Companies that suspect violations of their intellectual property rights at trade shows in China may have stronger recourse to stop abuses under an agreement reached between U.S. and Chinese exhibition planners.
According to U.S. officials, the deal formally commits Chinese trade show authorities to recognizing the importance of intellectual property rights and reporting things such as counterfeiting, trademark violations and piracy.
Officials with the International Association for Exhibition Management, which reached the agreement with Chinese authorities last month, described it not as a detailed enforcement pact but rather as recognition of the importance of the problem.
``What we have crafted is a simple agreement, a one-page agreement, that salutes the need to protect intellectual property rights,'' Steven Hacker, president of Dallas-based IAEM, said in a telephone interview. ``That's a huge step forward; heretofore, the Chinese have kind of winked at intellectual property rights, and there have been enormous abuses.''
IAEM said the Chinese Ministry of Commerce, for example, is drafting regulations that will require substantial new intellectual property protections at trade shows in China. IAEM reached the deal with the China Council for the Promotion of International Trade, which has jurisdiction over trade fairs.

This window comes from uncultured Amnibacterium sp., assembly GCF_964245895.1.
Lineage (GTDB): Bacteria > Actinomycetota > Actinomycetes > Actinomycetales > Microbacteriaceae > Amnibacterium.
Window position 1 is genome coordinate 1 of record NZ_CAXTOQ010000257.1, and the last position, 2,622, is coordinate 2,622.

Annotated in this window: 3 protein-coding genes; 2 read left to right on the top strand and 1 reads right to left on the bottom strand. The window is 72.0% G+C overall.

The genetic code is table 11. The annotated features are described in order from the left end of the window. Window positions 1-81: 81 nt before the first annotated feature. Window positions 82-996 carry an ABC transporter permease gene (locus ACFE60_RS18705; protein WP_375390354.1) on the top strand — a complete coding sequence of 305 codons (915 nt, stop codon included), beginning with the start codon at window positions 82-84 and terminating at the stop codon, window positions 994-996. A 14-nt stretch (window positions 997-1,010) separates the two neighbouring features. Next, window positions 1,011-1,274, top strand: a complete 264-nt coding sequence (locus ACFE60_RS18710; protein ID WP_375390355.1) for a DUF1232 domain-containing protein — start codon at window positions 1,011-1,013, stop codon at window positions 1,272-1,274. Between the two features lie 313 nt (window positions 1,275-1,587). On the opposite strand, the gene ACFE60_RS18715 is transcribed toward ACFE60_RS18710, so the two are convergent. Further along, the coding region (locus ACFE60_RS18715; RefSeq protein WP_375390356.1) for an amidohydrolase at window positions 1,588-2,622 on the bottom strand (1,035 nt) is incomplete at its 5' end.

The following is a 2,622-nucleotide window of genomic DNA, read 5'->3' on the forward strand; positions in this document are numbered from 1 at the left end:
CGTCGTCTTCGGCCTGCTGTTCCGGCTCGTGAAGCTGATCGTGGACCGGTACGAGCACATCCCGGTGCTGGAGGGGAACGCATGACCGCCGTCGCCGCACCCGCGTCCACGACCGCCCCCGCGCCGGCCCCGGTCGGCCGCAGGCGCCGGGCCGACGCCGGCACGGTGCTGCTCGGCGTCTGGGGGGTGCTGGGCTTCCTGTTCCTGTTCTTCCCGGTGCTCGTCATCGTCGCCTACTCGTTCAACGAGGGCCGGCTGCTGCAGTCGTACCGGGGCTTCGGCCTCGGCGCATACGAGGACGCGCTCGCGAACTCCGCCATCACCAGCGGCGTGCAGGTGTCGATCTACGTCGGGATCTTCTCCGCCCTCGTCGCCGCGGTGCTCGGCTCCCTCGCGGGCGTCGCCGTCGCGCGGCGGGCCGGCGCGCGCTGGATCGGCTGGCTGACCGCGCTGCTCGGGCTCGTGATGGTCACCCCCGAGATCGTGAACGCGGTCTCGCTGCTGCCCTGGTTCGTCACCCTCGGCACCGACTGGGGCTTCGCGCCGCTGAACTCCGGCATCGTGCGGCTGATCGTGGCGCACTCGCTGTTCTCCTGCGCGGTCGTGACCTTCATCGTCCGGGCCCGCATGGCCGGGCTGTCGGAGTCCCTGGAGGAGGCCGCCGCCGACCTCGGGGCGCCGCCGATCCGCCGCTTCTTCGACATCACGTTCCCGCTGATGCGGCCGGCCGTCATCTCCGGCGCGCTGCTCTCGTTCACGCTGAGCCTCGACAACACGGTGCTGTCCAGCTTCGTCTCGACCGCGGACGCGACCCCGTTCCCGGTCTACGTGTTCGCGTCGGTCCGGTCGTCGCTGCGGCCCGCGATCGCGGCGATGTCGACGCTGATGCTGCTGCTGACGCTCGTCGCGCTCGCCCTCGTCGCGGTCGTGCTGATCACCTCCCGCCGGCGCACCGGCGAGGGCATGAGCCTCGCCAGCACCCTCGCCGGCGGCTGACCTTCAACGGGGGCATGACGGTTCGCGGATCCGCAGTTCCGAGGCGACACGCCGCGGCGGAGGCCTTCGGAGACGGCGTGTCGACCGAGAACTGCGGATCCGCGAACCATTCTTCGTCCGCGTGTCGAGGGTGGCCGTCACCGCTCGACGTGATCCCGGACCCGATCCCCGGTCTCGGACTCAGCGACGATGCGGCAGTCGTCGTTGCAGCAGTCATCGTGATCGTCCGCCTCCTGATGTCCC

The Washington-based Society of the Plastics Industry Inc., which is a member of IAEM, said it welcomed the pact but acknowledged that many details have yet to be worked out.
``It gives [companies] a documented vehicle to use in pursuit of legal action against a known violation of their intellectual property rights,'' said Walt Bishop, SPI's vice president of trade shows. ``It hasn't been tested yet. To what extent it will have any significant weight, I don't know.''
Bishop said intellectual property protection is a major issue for U.S. companies, as significant as getting U.S. visas is to Chinese companies that want to attend American events.
But Bishop also said that when Washington-based SPI asked U.S. plastics machinery and equipment companies for examples of intellectual property theft at Chinese trade fairs, no one reported any examples, which he said suggests they either have not had a problem or do not want to admit they have had a problem.
Hacker, however, said problems have surfaced at Chinese trade shows, and the Washington-based National Association of Manufacturers said last year it has evidence of Chinese companies at trade fairs marketing flame-retardant chemicals that violate a U.S. company's patent.
The U.S. Department of Commerce recently asked for comments from U.S. companies on the extent of intellectual property violations in China.
Hacker said he believes that Chinese authorities want to beef up intellectual property protections because their economy is becoming more sophisticated and they worry about becoming victims of intellectual theft themselves.
``China has now realized that it is on the brink of becoming a victim state, rather than just a spectator,'' he said.
Citing a recent ruling in China in favor of Starbucks in an intellectual property case, Hacker said, ``For the first time, we are seeing some really clear evidence that the courts [in China] are serious about protecting intellectual property rights.''